#1
Im looking for the phrygian dominant 7th chords, and I have this..
Phrygian Dominant is Phrygian but with a major 3rd (1 b2 3 4 5 b6 b7)

0 1 4 5 7 8 10 12 13 16 17 19 20 22 24

i 1 3 5 b7____________Maj___dom7
ii 1 3 5 7 ____________Maj____M7
iii 1 b3 b7 bb7 (6?)_____Dim___Dimadd6 ????
iv 1 b3 5 7 ___________Min___Min/Maj7
v 1 b3 b5 b7_________Dim___m7b5????
vi 1 3 #5 7___________Aug___M7#5????
vii 1 b3 5 b7__________Min____m7

So I need someone to give me the correct chord names for the ones I am missing, as well as correct whatever needs to be corrected. Thanks
Gibson SG Standard
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Last edited by sacamano79 at Mar 24, 2008,
#2
I didn't check your intervals, but you seems to have it right based on the intervals you posted.

Your chords in question:
iii 1 b3 b7 bb7 Dim Dim7
v Correct
vi Correct

You should use capital Roman Numerals when describing major chords, though.
#4
Quote by frigginjerk
i = just a 7 chord, ie: A7, B7, C7, etc... a major triad with a minor seventh

ii = just a maj7 chord.


Is 'just a 7th chord' a dominant 7th chord? Cause dominant has the flat 7th on the major triad right?
Gibson SG Standard
Ibanez S2170FB
Peavey JSX
Marshall 1960A
TEXAS A&M
#5
Quote by sacamano79
Is 'just a 7th chord' a dominant 7th chord? Cause dominant has the flat 7th on the major triad right?


Correct.
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#6
You should use capital Roman Numerals when describing major chords, though.


one last question, what do you mean by this?
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Marshall 1960A
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#7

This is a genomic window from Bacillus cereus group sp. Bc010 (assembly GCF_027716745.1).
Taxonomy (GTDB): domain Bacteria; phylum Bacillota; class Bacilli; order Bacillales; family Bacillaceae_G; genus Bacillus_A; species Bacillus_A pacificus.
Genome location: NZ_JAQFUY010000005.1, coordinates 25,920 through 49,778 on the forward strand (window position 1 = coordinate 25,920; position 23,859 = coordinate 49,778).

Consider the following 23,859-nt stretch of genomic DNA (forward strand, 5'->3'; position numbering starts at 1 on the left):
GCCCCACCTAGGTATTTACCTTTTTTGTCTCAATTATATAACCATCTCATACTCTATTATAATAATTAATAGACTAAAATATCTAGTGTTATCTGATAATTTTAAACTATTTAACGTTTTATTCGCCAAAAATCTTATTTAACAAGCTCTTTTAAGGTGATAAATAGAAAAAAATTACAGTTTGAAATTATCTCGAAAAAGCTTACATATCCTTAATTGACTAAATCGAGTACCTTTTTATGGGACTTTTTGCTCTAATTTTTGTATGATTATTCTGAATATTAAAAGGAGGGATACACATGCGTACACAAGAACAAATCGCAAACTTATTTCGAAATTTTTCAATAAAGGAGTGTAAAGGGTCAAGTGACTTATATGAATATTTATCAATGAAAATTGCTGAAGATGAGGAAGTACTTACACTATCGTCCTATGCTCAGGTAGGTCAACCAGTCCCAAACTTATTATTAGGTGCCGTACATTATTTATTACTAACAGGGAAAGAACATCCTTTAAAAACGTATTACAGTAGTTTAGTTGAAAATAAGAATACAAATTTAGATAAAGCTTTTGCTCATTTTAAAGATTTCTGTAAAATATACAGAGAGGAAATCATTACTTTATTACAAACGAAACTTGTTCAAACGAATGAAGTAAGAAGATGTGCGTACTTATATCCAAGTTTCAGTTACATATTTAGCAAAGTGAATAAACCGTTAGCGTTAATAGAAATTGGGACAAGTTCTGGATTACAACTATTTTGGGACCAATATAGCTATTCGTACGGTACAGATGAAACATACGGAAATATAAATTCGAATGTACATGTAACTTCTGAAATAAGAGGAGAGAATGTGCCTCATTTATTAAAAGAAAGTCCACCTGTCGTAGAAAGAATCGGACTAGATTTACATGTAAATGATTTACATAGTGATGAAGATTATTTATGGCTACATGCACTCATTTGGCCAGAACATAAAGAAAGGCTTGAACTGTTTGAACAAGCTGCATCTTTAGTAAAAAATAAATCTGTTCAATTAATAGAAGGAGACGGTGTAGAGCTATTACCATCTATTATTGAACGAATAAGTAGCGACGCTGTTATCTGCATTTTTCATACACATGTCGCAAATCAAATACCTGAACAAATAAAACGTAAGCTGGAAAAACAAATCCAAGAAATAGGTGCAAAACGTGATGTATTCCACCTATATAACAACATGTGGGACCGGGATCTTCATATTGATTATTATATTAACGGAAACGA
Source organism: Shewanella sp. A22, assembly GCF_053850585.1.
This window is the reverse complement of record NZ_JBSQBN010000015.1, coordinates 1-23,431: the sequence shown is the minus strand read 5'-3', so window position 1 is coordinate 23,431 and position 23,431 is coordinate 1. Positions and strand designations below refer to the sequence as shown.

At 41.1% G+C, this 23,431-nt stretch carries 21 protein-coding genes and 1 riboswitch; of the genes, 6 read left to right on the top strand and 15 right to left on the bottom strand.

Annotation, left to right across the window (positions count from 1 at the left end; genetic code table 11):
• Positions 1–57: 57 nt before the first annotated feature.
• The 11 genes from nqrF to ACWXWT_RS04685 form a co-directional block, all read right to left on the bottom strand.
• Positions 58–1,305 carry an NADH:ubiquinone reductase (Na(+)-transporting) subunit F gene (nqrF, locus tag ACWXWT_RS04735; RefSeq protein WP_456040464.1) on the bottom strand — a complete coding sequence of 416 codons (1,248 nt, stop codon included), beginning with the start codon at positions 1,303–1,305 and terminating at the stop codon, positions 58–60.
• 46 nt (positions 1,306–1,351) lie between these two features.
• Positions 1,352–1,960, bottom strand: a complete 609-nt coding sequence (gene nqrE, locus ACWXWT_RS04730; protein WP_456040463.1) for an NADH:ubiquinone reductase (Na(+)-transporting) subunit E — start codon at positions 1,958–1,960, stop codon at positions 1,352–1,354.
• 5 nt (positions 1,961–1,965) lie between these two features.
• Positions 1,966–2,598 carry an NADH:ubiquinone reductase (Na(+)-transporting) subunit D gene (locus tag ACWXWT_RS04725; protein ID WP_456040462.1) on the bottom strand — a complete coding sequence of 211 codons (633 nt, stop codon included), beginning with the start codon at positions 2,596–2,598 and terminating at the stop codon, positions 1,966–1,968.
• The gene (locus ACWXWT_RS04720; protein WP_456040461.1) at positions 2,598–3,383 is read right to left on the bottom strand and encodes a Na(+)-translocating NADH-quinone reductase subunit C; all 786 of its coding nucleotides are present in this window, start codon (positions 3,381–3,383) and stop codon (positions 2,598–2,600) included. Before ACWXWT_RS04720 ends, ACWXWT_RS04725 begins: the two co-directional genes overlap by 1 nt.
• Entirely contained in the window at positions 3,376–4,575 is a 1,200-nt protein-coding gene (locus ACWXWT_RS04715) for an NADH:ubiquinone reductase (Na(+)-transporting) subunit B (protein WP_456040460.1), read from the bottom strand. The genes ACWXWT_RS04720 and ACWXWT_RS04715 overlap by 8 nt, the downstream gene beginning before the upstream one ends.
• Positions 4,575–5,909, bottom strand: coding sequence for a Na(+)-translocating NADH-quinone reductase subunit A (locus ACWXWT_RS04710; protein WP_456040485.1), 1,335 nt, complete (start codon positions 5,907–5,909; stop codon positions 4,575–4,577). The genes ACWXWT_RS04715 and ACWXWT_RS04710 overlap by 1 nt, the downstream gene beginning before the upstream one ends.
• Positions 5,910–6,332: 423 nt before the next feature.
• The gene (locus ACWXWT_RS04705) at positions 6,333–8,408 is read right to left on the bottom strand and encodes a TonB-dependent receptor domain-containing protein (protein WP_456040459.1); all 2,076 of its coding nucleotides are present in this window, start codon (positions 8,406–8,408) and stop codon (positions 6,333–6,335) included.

Quote by sacamano79
one last question, what do you mean by this?
You used all lowercase letters when forming your Roman Numerals. You shouldn't do that. Capital letters are for major chords, lowercase for minor.

For instance, the major scale goes I ii iii IV V vi 7, which makes sense because the C major scale goes C Dm Em F G Am Bdim. I don't actially know what you do for the diminished chord. Someone please clarify.
#8
Okay, thanks for that
Gibson SG Standard
Ibanez S2170FB
Peavey JSX
Marshall 1960A
TEXAS A&M
#10
Quote by bangoodcharlote
I don't actially know what you do for the diminished chord. Someone please clarify.


I believe you use the degree symbol (I can't be assed to figure it out on the computer, but you get the idea).
#11
Quote by bangoodcharlote
You used all lowercase letters when forming your Roman Numerals. You shouldn't do that. Capital letters are for major chords, lowercase for minor.

For instance, the major scale goes I ii iii IV V vi 7, which makes sense because the C major scale goes C Dm Em F G Am Bdim. I don't actially know what you do for the diminished chord. Someone please clarify.


Diminished chords have a minor third. This means it must be lowercase. To indicate a diminished fifth, one must use the diminished sign.

Augmented chords must also use upper case (major third), with the augmented sign (augmented fifth).

Phrygian dominant harmonized:

I7 - IIΔ7 - iii° 7 - ivΔ7 - vø7 - VI+7 - vii7